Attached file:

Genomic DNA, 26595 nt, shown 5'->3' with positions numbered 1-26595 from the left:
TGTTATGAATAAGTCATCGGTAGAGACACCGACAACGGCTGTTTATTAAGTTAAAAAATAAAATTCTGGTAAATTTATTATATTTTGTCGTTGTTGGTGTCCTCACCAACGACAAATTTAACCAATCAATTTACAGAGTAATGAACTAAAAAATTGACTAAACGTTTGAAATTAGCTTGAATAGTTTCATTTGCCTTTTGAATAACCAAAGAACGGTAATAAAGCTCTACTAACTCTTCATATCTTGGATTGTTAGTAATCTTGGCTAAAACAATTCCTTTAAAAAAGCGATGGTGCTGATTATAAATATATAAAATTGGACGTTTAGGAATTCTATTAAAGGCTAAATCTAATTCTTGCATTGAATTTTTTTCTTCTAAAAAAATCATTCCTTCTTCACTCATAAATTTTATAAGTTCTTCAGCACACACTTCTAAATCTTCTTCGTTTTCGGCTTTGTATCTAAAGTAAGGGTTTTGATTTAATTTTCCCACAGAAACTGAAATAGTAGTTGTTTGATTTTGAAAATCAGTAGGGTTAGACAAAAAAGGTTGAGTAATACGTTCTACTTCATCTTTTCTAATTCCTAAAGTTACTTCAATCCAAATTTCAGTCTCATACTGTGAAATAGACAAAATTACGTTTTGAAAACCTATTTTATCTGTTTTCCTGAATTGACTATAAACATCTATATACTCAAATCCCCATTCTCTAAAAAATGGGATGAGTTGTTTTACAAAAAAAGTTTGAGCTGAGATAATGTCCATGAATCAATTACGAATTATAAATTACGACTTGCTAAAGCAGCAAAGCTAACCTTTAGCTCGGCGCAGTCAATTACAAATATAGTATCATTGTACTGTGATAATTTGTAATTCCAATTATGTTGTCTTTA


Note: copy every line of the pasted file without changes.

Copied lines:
Genomic DNA, 26595 nt, shown 5'->3' with positions numbered 1-26595 from the left:
TGTTATGAATAAGTCATCGGTAGAGACACCGACAACGGCTGTTTATTAAGTTAAAAAATAAAATTCTGGTAAATTTATTATATTTTGTCGTTGTTGGTGTCCTCACCAACGACAAATTTAACCAATCAATTTACAGAGTAATGAACTAAAAAATTGACTAAACGTTTGAAATTAGCTTGAATAGTTTCATTTGCCTTTTGAATAACCAAAGAACGGTAATAAAGCTCTACTAACTCTTCATATCTTGGATTGTTAGTAATCTTGGCTAAAACAATTCCTTTAAAAAAGCGATGGTGCTGATTATAAATATATAAAATTGGACGTTTAGGAATTCTATTAAAGGCTAAATCTAATTCTTGCATTGAATTTTTTTCTTCTAAAAAAATCATTCCTTCTTCACTCATAAATTTTATAAGTTCTTCAGCACACACTTCTAAATCTTCTTCGTTTTCGGCTTTGTATCTAAAGTAAGGGTTTTGATTTAATTTTCCCACAGAAACTGAAATAGTAGTTGTTTGATTTTGAAAATCAGTAGGGTTAGACAAAAAAGGTTGAGTAATACGTTCTACTTCATCTTTTCTAATTCCTAAAGTTACTTCAATCCAAATTTCAGTCTCATACTGTGAAATAGACAAAATTACGTTTTGAAAACCTATTTTATCTGTTTTCCTGAATTGACTATAAACATCTATATACTCAAATCCCCATTCTCTAAAAAATGGGATGAGTTGTTTTACAAAAAAAGTTTGAGCTGAGATAATGTCCATGAATCAATTACGAATTATAAATTACGACTTGCTAAAGCAGCAAAGCTAACCTTTAGCTCGGCGCAGTCAATTACAAATATAGTATCATTGTACTGTGATAATTTGTAATTCCAATTATGTTGTCTTTA